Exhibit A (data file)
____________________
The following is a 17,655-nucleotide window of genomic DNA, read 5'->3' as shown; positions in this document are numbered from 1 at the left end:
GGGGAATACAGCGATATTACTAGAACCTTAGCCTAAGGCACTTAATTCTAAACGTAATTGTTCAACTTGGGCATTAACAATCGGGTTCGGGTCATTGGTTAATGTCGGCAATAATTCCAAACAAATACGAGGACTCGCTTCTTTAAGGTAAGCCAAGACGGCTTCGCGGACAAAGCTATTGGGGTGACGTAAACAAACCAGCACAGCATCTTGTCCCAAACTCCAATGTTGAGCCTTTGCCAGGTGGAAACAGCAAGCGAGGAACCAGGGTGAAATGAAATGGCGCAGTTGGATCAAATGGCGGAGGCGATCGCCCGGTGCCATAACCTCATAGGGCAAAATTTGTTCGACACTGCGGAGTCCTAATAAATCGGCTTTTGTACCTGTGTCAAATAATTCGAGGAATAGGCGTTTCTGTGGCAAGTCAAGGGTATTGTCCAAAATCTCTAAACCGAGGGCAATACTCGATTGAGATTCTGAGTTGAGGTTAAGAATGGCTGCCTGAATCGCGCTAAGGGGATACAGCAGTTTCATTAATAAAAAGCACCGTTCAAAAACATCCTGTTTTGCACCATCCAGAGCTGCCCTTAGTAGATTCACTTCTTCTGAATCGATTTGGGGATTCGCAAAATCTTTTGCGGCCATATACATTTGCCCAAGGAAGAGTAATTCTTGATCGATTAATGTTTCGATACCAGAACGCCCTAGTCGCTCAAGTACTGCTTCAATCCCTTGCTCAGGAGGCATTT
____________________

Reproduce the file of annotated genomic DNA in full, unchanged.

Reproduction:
The following is a 17,655-nucleotide window of genomic DNA, read 5'->3' as shown; positions in this document are numbered from 1 at the left end:
GGGGAATACAGCGATATTACTAGAACCTTAGCCTAAGGCACTTAATTCTAAACGTAATTGTTCAACTTGGGCATTAACAATCGGGTTCGGGTCATTGGTTAATGTCGGCAATAATTCCAAACAAATACGAGGACTCGCTTCTTTAAGGTAAGCCAAGACGGCTTCGCGGACAAAGCTATTGGGGTGACGTAAACAAACCAGCACAGCATCTTGTCCCAAACTCCAATGTTGAGCCTTTGCCAGGTGGAAACAGCAAGCGAGGAACCAGGGTGAAATGAAATGGCGCAGTTGGATCAAATGGCGGAGGCGATCGCCCGGTGCCATAACCTCATAGGGCAAAATTTGTTCGACACTGCGGAGTCCTAATAAATCGGCTTTTGTACCTGTGTCAAATAATTCGAGGAATAGGCGTTTCTGTGGCAAGTCAAGGGTATTGTCCAAAATCTCTAAACCGAGGGCAATACTCGATTGAGATTCTGAGTTGAGGTTAAGAATGGCTGCCTGAATCGCGCTAAGGGGATACAGCAGTTTCATTAATAAAAAGCACCGTTCAAAAACATCCTGTTTTGCACCATCCAGAGCTGCCCTTAGTAGATTCACTTCTTCTGAATCGATTTGGGGATTCGCAAAATCTTTTGCGGCCATATACATTTGCCCAAGGAAGAGTAATTCTTGATCGATTAATGTTTCGATACCAGAACGCCCTAGTCGCTCAAGTACTGCTTCAATCCCTTGCTCAGGAGGCATTT